Too much stuff, too little time, too few gigs, should spend more time practicing...!  🙄

main instruments: Nord Stage 3 compact, Yamaha CP88, Kurzweil PC4, Viscount KeyB Legend Live

Link to comment
Share on other sites

there isn´t "the Jimmy Smith Sound",- there are the Jimmy Smith skills, creativity and style.

Listening to old live recordings and all the vids at youtube makes evident he used the complete pallette of sounds the Hammond and related equipment delivered at that time.

Listening to this shows he could get quite heavy at the end of the vid.

Good point, he didn't just use one sound, I just felt that there was one kind of "classic" sound he was most associated with, which is what I was referencing.

 

But besides that, you kind of hit it on the head when you said "Listening to this shows he could get quite heavy" -- the fact that you said that means that you understand that, more often, he is associated with non-heavy sounds, and for my own playing, I favor the heavier sounds, so again, I am not as inclined toward the *typical* Jimmy Smith sound(s). :-)

 

I think it's largely a matter of my being a rock player rather than a jazz player. So while I hear what I think are plenty of emulations that get those generally "lighter" sounds very well, I can see where someone who actually *plays* those sounds would be much more tuned into their deficiencies. Heck, I don't even use C/V! Of course, that may also be in part because my first Hammond was a model C which didn't even *have* C/V. It was also the best sounding Hammond I ever played. So it makes sense that the fact that I like my Hammonds dirty rather than sweet would influence how I look at the clones, and the cleaner sounds I have less interest in seem easier to get, probably in part because I'm not as critical of them. It's all the grit and harmonic "impurities" of my 1930s C that really appeal to me and find hardest to replicate. (It's also why I prefer the Korg CX3 over the other clones I've tried, I just wish it weren't so darn heavy! And before someone asks, no, I haven't yet had the chance to play with an XK3c, or any computer-based emulations. But I have played assorted Nords, Hammonds, Rolands, Voce, and Viscount/Oberheim.)

 

If a small clone like the Numa or a larger KeyB Duo is able to mimik the pure tone quality incl. perc., C/V and the preamp right as a sound source, no one holds you back to connect it to any other equipment of choice to get the sound you want, may it be different Leslies or ampheads, cabs (and mics).

Nah, I need to travel light. As it is, I only bring the CX3 to about 2 gigs a year because it's too heavy (37.5 pounds + case). So I'm not bringing a Leslie or any significant amphead or cab, nor would I want to deal with mic'ing things up. I stopped doing all that stuff 30 years ago. :-) But a Ventilator works. And I have to say I like that little SpaceStation amp for what it brings to the table too, but even though it's pretty compact, I don't know that I'd bring a whole separate amp for the organ sound, and that's all I really like it for.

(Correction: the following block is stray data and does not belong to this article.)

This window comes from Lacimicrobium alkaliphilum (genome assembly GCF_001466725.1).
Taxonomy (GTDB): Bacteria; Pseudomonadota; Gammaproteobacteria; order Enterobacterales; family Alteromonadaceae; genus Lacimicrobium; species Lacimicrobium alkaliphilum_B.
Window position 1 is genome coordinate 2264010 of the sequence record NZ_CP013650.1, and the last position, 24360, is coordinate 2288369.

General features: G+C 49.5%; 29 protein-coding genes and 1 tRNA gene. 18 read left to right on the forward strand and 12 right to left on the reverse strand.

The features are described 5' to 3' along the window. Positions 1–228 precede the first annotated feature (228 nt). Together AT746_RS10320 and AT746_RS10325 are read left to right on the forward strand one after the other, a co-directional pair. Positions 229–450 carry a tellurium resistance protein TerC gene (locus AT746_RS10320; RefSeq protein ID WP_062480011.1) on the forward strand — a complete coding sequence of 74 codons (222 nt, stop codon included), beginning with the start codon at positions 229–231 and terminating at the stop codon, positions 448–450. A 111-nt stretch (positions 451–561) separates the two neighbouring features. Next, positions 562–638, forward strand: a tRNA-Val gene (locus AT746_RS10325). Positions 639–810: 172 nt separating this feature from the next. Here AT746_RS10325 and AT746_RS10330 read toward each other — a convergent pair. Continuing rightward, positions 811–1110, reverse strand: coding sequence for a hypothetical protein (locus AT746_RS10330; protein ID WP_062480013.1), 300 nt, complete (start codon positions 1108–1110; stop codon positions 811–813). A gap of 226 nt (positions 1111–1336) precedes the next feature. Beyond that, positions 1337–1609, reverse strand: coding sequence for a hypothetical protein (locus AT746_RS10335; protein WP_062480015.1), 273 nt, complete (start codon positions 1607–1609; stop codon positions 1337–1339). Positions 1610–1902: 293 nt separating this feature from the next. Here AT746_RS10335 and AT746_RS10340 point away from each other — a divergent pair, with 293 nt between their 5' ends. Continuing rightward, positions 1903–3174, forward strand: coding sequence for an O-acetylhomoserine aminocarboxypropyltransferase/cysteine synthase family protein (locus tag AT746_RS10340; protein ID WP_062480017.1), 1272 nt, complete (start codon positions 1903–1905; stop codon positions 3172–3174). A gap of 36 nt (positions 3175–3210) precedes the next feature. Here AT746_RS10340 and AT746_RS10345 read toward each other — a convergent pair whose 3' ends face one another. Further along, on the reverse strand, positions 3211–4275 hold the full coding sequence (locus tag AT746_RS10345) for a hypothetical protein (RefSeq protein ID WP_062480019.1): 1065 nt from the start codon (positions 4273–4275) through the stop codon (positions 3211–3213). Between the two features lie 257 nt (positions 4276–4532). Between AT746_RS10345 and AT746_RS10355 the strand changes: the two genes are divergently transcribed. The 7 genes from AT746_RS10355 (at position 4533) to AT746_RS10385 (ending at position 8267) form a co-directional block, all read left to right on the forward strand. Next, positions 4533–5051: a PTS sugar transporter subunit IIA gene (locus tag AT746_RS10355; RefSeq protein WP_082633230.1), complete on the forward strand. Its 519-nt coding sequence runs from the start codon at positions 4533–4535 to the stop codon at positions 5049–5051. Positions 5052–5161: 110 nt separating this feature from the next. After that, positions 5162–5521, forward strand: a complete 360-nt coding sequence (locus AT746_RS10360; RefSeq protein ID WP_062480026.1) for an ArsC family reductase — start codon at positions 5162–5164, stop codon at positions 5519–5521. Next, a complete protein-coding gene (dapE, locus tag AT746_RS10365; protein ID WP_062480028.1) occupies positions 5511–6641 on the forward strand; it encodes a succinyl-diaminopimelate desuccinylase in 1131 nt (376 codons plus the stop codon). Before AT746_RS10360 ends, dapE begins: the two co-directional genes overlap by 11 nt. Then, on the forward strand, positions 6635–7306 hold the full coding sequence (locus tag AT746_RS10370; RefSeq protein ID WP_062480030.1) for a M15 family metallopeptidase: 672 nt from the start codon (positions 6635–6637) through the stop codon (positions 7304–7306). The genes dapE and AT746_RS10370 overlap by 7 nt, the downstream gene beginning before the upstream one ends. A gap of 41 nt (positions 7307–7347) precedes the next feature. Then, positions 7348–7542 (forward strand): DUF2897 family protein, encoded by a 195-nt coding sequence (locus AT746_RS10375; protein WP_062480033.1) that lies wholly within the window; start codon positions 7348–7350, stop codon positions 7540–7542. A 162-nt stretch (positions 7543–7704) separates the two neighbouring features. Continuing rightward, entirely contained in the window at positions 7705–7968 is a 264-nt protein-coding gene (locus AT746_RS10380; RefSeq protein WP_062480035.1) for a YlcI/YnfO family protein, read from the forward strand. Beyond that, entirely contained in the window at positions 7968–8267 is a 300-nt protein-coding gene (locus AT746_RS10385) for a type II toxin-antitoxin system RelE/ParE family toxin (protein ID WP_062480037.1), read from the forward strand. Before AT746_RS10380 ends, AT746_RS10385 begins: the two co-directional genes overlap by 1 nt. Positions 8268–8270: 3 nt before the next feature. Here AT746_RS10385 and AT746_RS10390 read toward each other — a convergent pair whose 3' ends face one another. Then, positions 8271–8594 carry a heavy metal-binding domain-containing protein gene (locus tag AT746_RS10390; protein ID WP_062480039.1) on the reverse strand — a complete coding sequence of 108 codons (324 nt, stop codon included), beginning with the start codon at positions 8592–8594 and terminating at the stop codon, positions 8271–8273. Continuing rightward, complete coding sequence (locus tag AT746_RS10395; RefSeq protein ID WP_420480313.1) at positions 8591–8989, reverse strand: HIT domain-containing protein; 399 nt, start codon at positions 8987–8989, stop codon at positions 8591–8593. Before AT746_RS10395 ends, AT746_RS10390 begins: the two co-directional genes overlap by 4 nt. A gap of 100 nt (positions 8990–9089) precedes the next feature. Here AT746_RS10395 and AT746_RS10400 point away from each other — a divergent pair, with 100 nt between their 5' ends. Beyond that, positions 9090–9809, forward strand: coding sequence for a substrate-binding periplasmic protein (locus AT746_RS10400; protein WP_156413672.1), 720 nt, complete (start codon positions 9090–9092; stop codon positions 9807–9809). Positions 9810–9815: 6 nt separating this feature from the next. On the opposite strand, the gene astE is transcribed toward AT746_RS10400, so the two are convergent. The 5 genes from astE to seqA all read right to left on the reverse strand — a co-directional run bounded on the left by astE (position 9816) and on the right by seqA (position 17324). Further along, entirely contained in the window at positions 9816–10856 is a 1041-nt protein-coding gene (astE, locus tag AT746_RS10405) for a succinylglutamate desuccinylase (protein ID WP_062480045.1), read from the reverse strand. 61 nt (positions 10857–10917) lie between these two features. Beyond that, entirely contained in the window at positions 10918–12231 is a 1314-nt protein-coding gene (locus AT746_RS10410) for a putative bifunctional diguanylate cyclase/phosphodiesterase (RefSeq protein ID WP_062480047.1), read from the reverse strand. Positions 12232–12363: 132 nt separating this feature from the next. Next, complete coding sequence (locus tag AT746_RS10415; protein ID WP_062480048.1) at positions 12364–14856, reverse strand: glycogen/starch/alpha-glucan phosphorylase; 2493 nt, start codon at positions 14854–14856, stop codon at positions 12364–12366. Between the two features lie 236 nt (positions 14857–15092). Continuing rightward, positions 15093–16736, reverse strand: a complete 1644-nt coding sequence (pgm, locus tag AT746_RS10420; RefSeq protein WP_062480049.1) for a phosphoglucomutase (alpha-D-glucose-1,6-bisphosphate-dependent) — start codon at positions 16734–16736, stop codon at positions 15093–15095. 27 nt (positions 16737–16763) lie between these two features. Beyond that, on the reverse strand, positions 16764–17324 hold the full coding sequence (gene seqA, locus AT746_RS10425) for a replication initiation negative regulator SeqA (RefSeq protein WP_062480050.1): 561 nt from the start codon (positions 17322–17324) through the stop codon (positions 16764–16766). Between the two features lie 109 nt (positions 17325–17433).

Maybe this is the best place for a shameless plug! Our now not-so-new new video at https://youtu.be/3ZRC3b4p4EI is a 40 minute adaptation of T. S. Eliot's "Prufrock" - check it out! And hopefully I'll have something new here this year. ;-)

Link to comment
Share on other sites

I think it's largely a matter of my being a rock player rather than a jazz player.

 

I´m, as a keyboardplayer, not a organ purist and even I played a lot of fusion, I was never a dedicated jazz player.

But I like listening to jazz. I learned a lot from listening to jazz and practice jazz tunes, but would never tell anyone I´m a jazz musician.

If you want to know if the KeyB engine is able to produce rock sounds (I myself thought it isn´t because of all the clean sounding jazz vids 1st too) you should watch these 2 vids:

 

 

Nah, I need to travel light.

 

I think you could.

But if you wouldn´t be satisfied w/ a (the NUMA) pre-amp sim for overdrive only and want that power amp overdrive in addition, you´d have to experiment a bit w/ additional gear eventually.

That could be not using the Numa´s leslie sim and a Ventilator instead or, if you´re into non-Leslie playing like Brian Auger, use another amp or amp sim, which could be software running on a V-machine, laptop/netbook or such.

 

Have in mind, Brian Auger w/ his chopped Organ Planet Hammond, goes into a Mackie mixer straight from the preamp of the organ.

That´s exactly what could be done w/ the Numa and Leslie sim switched to off,- and I like Brians sound to death.

 

And,- from my experience as a touring artist, I never had to bring own Leslies, cabs or such.

Any Leslie can be rented anywhere by the local promoter and you just have the 11-PIN output to connect.

My favourite club in town is small, 200 people fill the room.

The owner rents backline all the time and others do too overall in the world.

If not,- play w/ the sim.

 

I myself, I´m thinking about using VB3 in addition to a Numa,- so I´d have the controller and the KeyB engine, but other organ models, leslies and alternative overdrive/distortion too.

 

A.C.

 

Link to comment
Share on other sites

If you want to know if the KeyB engine is able to produce rock sounds (I myself thought it isn´t because of all the clean sounding jazz vids 1st too) you should watch these 2 vids:

Something's funky in that first video (and not the good kind of funky). The sound doesn't match what his hands are doing.

 

Regardless, as already mentioned, it appears to be an open question as to whether the Numa will have the full range of tonalities the KeyB engine is capable of. I am curious to play it, and would consider it because of its light weight. I'm wondering whether it will sound/feel sufficiently better than the comparably priced and comparably light Electro 3, considering the trade-off of losing all the non-organ capabilities. Though at least the Numa is also a better MIDI controller (pitch bend and mod wheels, and not stopping at low F). Of course I realize some people eliminate the Nord from consideration just because of the drawbar issue.